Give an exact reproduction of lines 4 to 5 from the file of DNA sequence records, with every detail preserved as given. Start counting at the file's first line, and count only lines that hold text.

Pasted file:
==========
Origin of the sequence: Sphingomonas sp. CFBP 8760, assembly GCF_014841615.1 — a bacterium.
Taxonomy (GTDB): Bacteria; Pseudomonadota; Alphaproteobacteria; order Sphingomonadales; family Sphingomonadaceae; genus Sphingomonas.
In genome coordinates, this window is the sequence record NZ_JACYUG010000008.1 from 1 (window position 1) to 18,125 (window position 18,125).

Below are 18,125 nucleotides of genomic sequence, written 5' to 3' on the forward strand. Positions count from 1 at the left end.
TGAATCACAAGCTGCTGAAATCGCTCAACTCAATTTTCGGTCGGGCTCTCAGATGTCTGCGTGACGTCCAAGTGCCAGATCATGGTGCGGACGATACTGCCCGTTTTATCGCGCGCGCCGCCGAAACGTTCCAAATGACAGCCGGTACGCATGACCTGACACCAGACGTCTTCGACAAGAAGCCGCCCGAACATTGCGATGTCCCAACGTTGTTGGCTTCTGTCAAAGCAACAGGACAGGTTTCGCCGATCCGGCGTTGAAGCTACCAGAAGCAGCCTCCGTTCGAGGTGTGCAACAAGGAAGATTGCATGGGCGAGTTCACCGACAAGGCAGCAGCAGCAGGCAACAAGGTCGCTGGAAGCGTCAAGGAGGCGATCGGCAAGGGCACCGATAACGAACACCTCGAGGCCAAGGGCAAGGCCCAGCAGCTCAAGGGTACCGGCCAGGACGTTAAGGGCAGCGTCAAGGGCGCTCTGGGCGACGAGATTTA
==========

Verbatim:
Below are 18,125 nucleotides of genomic sequence, written 5' to 3' on the forward strand. Positions count from 1 at the left end.
TGAATCACAAGCTGCTGAAATCGCTCAACTCAATTTTCGGTCGGGCTCTCAGATGTCTGCGTGACGTCCAAGTGCCAGATCATGGTGCGGACGATACTGCCCGTTTTATCGCGCGCGCCGCCGAAACGTTCCAAATGACAGCCGGTACGCATGACCTGACACCAGACGTCTTCGACAAGAAGCCGCCCGAACATTGCGATGTCCCAACGTTGTTGGCTTCTGTCAAAGCAACAGGACAGGTTTCGCCGATCCGGCGTTGAAGCTACCAGAAGCAGCCTCCGTTCGAGGTGTGCAACAAGGAAGATTGCATGGGCGAGTTCACCGACAAGGCAGCAGCAGCAGGCAACAAGGTCGCTGGAAGCGTCAAGGAGGCGATCGGCAAGGGCACCGATAACGAACACCTCGAGGCCAAGGGCAAGGCCCAGCAGCTCAAGGGTACCGGCCAGGACGTTAAGGGCAGCGTCAAGGGCGCTCTGGGCGACGAGATTTA